Tuesday, 29 June 2010


Creating Disk Hangings.

Little did I know the difficulties before me when I decided to create large disk hangings.

The idea was to create disk designs based on the size of the back of a tanker, with designs of the many contents I had discovered on my travels - hazardous waste, oil, flour to make Cornish Pasties, milk, acid, bitumen, and I was delighted to find that tankers carry liquid chocolate – pouring out as a silk design, tumbling to the ground and pooling over the floor. These are now approximately 5 ft across with 3 or 4 m trails.

My first issue was how to create such a large piece. How much space do I have at my show? I decided I had to lower my sights and create smaller pieces than I had initially wanted. But that was the least of my concerns.

My mission was to create the large disk piece and the ‘trail’ all in one print. This was much too large to be screen printed, unless I created the design in sections. Or I could paint the piece. But as I wanted to master digital printing, this seemed to be the most challenging and hopefully successful option.

Firstly, I have been bound by my technical ignorance

The files were enormous. At college, there was a file size maximum of 80 mb.for the digital fabric printer.  Mine were much larger than this. (over 400 mb). To ‘make them fit’, I reduced the resolution and size thinking I could send them as smaller files and that they could be ‘blown up’ in situ. Alas, once reduced the resolution could never be regained. All of my work was wasted. I would have to do it all again.

My computer crashed with the large files. The designs corrupted and became irretrievable. Was I any closer to realising my desire? Despair set in. I felt like giving up. It seemed so simple but was difficult at every stage.

During my 'making' trials I discovered so many difficulties.  It was incredibly hard to simply sew a seam around a circle.  Thankfully Di has shown me how.  I am absolutely sold on the industrial sewing machine.  It is so easy to sew a controlled seam with.  (unlike my Bernina which is so difficult to control).

Eventually, I sent my huge designs, samples really, to The Silk Bureau (who has no size limit), to see what they would do with the designs. I had decided to take a sample slice from the disks but having had so much trouble, I decided to ‘go for it’ and send the complete disks. After all, it was only money!!  The designs were too large for a CD or a DVD.  I managed to clean off a 4GB memory stick and sent that along with a CD of repeat fabric samples.

And still I have not worked out how to get the design for the trail incorporated into the disk design.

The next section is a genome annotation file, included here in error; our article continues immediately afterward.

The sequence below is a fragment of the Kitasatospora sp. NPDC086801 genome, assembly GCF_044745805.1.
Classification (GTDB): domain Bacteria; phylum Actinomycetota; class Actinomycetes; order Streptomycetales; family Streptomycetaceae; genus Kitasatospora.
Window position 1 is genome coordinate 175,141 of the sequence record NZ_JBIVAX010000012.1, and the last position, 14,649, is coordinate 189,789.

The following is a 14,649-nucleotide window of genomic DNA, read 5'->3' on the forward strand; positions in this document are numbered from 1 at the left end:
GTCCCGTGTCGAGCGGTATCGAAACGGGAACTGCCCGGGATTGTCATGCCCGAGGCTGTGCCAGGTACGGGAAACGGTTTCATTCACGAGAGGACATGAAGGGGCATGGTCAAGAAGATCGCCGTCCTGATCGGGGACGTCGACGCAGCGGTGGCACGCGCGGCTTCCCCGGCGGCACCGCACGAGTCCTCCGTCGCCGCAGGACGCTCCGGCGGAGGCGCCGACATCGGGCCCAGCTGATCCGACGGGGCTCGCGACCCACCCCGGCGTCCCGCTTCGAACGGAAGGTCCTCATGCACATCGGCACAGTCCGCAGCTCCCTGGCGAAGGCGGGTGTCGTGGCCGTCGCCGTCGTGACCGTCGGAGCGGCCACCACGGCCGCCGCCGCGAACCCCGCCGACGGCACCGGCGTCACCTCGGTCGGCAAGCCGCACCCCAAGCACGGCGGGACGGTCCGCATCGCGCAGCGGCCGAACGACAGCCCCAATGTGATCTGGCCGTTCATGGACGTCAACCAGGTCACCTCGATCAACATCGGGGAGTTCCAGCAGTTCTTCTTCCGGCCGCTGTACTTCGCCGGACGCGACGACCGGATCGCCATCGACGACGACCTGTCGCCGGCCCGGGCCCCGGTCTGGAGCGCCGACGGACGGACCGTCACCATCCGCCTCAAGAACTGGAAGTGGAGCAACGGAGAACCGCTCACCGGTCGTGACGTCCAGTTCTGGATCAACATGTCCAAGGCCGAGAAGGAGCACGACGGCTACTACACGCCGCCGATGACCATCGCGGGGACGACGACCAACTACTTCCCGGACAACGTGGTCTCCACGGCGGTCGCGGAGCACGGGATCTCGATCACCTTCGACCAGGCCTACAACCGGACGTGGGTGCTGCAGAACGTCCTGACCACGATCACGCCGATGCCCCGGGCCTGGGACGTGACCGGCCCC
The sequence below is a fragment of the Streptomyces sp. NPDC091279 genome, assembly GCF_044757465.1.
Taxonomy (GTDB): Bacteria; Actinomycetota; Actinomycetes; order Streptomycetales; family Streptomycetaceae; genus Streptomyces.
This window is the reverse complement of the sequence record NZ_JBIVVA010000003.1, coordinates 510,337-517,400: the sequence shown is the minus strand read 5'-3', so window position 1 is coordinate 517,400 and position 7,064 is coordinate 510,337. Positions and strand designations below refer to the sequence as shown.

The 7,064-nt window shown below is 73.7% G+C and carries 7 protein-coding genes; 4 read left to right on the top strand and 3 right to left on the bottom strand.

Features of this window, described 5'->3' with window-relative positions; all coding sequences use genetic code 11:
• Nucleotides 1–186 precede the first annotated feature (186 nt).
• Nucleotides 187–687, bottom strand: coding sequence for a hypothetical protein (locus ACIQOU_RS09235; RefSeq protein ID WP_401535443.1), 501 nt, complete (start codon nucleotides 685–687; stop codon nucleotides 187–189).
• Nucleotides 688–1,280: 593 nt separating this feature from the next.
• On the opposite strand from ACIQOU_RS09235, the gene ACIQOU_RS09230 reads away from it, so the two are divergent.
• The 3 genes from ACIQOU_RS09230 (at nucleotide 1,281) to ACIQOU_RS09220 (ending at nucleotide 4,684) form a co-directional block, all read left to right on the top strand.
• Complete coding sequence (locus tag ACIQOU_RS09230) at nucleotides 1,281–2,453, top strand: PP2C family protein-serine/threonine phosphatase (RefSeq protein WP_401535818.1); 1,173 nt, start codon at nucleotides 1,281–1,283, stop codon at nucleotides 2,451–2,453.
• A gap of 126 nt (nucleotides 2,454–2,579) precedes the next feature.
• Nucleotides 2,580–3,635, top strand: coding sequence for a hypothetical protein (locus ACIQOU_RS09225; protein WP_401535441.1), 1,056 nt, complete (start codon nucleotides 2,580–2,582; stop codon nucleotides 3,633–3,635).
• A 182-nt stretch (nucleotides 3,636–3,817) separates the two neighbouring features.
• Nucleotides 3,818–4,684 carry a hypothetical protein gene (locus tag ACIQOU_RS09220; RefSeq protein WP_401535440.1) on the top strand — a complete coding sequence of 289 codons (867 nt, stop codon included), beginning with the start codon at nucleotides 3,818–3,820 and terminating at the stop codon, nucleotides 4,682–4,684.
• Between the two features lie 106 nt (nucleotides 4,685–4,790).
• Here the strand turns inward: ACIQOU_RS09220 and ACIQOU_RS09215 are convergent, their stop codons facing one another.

Another problem I have had is with my ‘scale’ designs mentioned earlier.  I put a sketch of the back of a tanker through Live Trace, Inked Drawing in Illustrator and attempted to blow that up into a 50 inch disk. The exciting thing for me was that apparently the software reconfigures the image when it is expanded over a certain size. This elusive image seems to revert if I work on it at all. I find this difficult to understand. Surely any image acquired must be stable. The more difficult the image was to hold on to, the more I wanted to print it. Frustrating! So frustrating. Just when I thought I had captured the image it would disappear and revert to an Inked Drawing image. Does this mean that the image I have, the one I want to print is so elusive that it would not normally be seen. Most projects would not want to create a design of such a size. This seems to fit in so well with my project which is all about scale – the scale of the tanker.  I am thinking of an immediate error.  I did not draw a circular line around the design which has a broken edge.  As I will have to add a strip of fabric around the disk, it is going to be difficult for me to establish an absolute circle.

The fabric has been crucial. Which fabric? Any silk is see through. Once I have the actual size of the silk disks, I will have disks made out of iron bar. This seems to fit in really well with the fact that the tankers are made out of steel. I don’t mind the metal showing through the silk disks.

I also have two 6 ft. disks made out of layered ply. These are 5 inches deep. Luckily one disk is divided into two pieces, thus enabling me to print this in two pieces which will fit on to the 54 inch wide fabric. The second disk is over 58 inches wide, too wide for the maximum width fabric. This disk will have to be screen printed and painted on something like cotton sheeting.

Once I have a disk printed with its trail, I then have to face the problem of how to fix the fabric to the hoops. Will the trail pull the disk fabric down if it comes from the centre of the disk? Will they work as art objects?  I thought elastic was excellent.  It allows for easy removal for cleaning.  However, it would not create a beautiful finish to an art work.

Firstly, I must see what the experienced Silk Bureau can do with the images. Once I know that, I can carry on if all is O.K.

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